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Suzuki Kizashi 2011 Road Test

‘Kizashi’ translates from the Japanese to ‘optimism’. A sign, or omen, of good things to come. So is Suzuki being optimistic in hoping to sell 500 examples of the unusual Kizashi in the UK?

It arrives in January 2012. And since winter also appears to be arriving late this year, that might be a good thing.

Because it has selectable ‘intelligent’ four-wheel drive via an electromagnetic coupling.

There aren’t many other four wheel drive cars of its size and price range: Audi A4 B8 quattro, Skoda Octavia 4x4, Skoda Superb 4x4, Subaru Legacy. And of these, only the Octavia and Superb undercut the Kizashi’s expected £23,000 price.

The Kizashi is a bit thirsty at 34mpg combined. And 191g/km CO2 is going to cost £245 a year in VED. There is no diesel planned. Just a 180PS 2.4 petrol four stumping up 230Nm torque and coupled to a six-step JATCO CVT transmission with paddleshifts.

Selecting manual shifting by paddle and pressing the four-wheel drive button transforms the car from mundane and understeery with an irritating transmission to decently secure and sporty. It’s never quite a quattro because mid corner undulations can catch it out, but it’s still a decent drive capable of giving pleasure at the cost, I guess, of a hefty increase in fuel consumed.

Despite being relatively compact at 4,650mm long, it sports a 461-litre loadspace with cutouts for golf clubs behind the rear wheelarches and 60/40 fold-down rear seatbacks.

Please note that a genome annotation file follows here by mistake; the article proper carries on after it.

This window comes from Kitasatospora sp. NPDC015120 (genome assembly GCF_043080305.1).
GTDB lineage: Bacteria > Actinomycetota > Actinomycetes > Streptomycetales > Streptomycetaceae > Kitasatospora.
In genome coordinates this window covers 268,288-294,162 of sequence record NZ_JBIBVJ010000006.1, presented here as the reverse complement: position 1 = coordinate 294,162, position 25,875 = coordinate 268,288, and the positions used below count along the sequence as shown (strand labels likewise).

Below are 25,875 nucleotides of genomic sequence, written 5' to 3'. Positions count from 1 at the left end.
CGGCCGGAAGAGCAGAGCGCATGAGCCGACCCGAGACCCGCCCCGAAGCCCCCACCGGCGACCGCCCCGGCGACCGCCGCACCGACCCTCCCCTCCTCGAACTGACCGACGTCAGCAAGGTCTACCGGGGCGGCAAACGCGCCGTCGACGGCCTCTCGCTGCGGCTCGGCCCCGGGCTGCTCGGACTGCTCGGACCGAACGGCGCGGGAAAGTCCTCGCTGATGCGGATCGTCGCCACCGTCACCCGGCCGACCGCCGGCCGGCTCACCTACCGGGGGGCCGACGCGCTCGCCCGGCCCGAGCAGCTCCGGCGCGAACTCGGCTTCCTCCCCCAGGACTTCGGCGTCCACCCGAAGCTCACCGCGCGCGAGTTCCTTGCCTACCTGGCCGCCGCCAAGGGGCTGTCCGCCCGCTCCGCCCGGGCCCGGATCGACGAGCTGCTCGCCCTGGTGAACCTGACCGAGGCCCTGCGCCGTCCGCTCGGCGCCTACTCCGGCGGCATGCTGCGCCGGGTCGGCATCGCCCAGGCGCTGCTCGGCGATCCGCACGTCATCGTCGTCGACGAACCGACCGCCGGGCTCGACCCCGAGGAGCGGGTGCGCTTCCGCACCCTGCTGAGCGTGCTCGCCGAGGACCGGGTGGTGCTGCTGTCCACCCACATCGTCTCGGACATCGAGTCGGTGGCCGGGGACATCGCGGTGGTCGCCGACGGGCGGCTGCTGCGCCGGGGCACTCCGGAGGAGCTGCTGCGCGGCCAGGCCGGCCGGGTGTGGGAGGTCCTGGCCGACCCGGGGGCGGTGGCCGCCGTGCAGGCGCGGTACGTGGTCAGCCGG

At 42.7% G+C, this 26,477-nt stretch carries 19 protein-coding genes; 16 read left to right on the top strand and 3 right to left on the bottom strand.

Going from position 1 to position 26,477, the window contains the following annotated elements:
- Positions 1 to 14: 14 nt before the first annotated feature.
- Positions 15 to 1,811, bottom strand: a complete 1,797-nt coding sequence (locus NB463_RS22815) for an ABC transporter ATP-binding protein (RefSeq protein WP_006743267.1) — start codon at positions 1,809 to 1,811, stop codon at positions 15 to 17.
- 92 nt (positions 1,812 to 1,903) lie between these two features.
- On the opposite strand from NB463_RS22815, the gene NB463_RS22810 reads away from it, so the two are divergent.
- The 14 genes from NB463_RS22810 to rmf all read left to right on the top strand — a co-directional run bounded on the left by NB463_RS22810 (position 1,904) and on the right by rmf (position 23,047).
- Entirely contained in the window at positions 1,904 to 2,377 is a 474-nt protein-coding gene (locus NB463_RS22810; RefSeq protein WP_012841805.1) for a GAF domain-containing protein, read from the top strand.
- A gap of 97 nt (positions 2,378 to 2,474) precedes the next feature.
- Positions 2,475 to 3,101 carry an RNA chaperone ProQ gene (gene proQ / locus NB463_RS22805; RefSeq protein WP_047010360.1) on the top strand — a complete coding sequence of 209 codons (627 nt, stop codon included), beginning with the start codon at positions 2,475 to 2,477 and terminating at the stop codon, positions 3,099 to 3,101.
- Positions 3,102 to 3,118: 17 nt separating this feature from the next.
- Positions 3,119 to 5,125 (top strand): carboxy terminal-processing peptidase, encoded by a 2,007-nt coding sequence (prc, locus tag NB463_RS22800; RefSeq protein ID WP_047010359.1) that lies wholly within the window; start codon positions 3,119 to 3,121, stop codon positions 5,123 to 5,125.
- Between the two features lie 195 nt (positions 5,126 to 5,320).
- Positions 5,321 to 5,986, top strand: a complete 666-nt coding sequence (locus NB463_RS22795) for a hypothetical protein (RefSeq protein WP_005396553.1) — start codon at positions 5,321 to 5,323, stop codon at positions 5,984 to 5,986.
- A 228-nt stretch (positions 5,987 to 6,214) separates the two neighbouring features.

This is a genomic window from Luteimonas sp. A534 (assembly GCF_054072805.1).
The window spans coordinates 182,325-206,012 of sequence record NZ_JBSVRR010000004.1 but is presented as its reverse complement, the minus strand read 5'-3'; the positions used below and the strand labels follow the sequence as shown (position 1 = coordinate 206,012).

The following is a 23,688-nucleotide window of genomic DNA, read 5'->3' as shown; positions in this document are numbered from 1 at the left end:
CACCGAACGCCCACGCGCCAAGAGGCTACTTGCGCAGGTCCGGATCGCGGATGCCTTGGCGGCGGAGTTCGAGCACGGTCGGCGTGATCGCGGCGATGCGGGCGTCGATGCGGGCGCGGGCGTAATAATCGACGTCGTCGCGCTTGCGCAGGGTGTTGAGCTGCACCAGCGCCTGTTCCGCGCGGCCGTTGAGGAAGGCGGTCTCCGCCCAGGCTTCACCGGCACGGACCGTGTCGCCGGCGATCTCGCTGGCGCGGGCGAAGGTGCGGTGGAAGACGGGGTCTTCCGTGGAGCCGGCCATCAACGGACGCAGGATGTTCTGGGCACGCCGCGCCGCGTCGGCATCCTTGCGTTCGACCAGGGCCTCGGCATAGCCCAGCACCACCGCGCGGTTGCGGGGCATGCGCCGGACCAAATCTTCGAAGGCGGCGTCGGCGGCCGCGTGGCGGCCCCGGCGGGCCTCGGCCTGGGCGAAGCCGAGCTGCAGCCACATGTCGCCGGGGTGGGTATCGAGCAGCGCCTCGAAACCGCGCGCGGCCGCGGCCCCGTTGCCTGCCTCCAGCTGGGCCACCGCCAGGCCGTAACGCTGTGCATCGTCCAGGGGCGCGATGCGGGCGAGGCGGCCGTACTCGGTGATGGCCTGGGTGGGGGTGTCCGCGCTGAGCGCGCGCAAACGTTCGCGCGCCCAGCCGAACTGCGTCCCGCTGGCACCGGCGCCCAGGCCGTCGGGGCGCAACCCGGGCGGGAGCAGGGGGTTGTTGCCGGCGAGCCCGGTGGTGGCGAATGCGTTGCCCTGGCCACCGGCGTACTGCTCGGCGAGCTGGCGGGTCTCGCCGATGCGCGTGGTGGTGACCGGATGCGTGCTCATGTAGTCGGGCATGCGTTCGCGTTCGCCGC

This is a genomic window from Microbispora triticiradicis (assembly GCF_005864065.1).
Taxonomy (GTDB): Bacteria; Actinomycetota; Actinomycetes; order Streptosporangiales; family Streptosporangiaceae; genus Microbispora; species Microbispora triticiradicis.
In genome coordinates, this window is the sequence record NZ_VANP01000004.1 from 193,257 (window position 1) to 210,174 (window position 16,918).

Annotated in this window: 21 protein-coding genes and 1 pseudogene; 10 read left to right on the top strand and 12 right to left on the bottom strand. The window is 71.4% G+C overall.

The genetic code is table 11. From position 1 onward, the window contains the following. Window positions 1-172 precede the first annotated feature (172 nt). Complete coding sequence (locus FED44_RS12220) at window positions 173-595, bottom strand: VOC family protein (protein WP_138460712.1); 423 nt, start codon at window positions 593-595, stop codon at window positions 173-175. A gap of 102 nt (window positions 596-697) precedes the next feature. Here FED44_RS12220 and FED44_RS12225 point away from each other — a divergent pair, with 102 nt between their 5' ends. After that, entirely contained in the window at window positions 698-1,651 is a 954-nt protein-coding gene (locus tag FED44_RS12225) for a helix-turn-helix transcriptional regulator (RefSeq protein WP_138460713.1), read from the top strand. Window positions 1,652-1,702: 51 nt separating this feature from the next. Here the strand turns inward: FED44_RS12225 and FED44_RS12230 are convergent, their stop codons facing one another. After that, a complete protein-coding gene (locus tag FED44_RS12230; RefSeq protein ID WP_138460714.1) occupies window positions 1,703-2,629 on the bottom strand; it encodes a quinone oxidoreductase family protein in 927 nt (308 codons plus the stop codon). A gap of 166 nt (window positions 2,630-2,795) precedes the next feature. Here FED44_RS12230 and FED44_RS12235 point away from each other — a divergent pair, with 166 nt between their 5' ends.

Inside, there’s room for five and though piggy in the middle won’t appreciate the hard backrest there is at least an indentation in the ceiling to accommodate the tops of back seat passengers heads.

Leather seats, cruise control, electric front seats, electric folding mirrors and pleasing, good quality trim are all standard.

The car comes on nice looking 18” alloys with 235/45 tyres (in our case Bridgestone Blizzak full winters) and has a space-saver spare rather than an aerosol of glop. But, of course, those low profile tyres do transmit jolts from sharp ridges through to the cabin.

There wasn’t any point in Suzuki launching an also-ran front drive manual Kizashi because it wouldn’t have sold except at a heavily discounted loss.

But a luxurious compact 5-seater, with selectable four-wheel drive and a 6-step paddleshift to play with certainly fills a niche.

And probably will when the snow eventually comes.

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